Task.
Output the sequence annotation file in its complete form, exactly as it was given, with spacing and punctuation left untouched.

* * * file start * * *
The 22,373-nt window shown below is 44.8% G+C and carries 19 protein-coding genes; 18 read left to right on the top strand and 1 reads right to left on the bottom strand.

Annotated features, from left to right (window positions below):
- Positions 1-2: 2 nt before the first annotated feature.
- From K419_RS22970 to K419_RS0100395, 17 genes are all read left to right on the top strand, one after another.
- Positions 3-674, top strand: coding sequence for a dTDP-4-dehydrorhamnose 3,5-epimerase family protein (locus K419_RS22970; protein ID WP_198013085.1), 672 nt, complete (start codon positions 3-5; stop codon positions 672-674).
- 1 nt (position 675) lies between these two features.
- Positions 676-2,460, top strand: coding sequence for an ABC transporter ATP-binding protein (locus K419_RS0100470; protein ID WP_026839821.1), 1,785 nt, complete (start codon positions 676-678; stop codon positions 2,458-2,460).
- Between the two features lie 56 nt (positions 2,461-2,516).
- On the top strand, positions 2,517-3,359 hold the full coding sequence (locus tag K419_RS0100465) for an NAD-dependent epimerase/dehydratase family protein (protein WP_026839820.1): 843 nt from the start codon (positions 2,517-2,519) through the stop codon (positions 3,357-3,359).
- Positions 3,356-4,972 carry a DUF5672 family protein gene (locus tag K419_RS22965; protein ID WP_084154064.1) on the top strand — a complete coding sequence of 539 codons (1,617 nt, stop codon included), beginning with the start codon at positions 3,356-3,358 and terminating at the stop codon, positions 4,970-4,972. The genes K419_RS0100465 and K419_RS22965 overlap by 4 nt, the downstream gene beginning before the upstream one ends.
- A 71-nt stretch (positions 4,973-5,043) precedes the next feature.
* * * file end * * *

The 22,373-nt window shown below is 44.8% G+C and carries 19 protein-coding genes; 18 read left to right on the top strand and 1 reads right to left on the bottom strand.

Annotated features, from left to right (window positions below):
- Positions 1-2: 2 nt before the first annotated feature.
- From K419_RS22970 to K419_RS0100395, 17 genes are all read left to right on the top strand, one after another.
- Positions 3-674, top strand: coding sequence for a dTDP-4-dehydrorhamnose 3,5-epimerase family protein (locus K419_RS22970; protein ID WP_198013085.1), 672 nt, complete (start codon positions 3-5; stop codon positions 672-674).
- 1 nt (position 675) lies between these two features.
- Positions 676-2,460, top strand: coding sequence for an ABC transporter ATP-binding protein (locus K419_RS0100470; protein ID WP_026839821.1), 1,785 nt, complete (start codon positions 676-678; stop codon positions 2,458-2,460).
- Between the two features lie 56 nt (positions 2,461-2,516).
- On the top strand, positions 2,517-3,359 hold the full coding sequence (locus tag K419_RS0100465) for an NAD-dependent epimerase/dehydratase family protein (protein WP_026839820.1): 843 nt from the start codon (positions 2,517-2,519) through the stop codon (positions 3,357-3,359).
- Positions 3,356-4,972 carry a DUF5672 family protein gene (locus tag K419_RS22965; protein ID WP_084154064.1) on the top strand — a complete coding sequence of 539 codons (1,617 nt, stop codon included), beginning with the start codon at positions 3,356-3,358 and terminating at the stop codon, positions 4,970-4,972. The genes K419_RS0100465 and K419_RS22965 overlap by 4 nt, the downstream gene beginning before the upstream one ends.
- A 71-nt stretch (positions 4,973-5,043) precedes the next feature.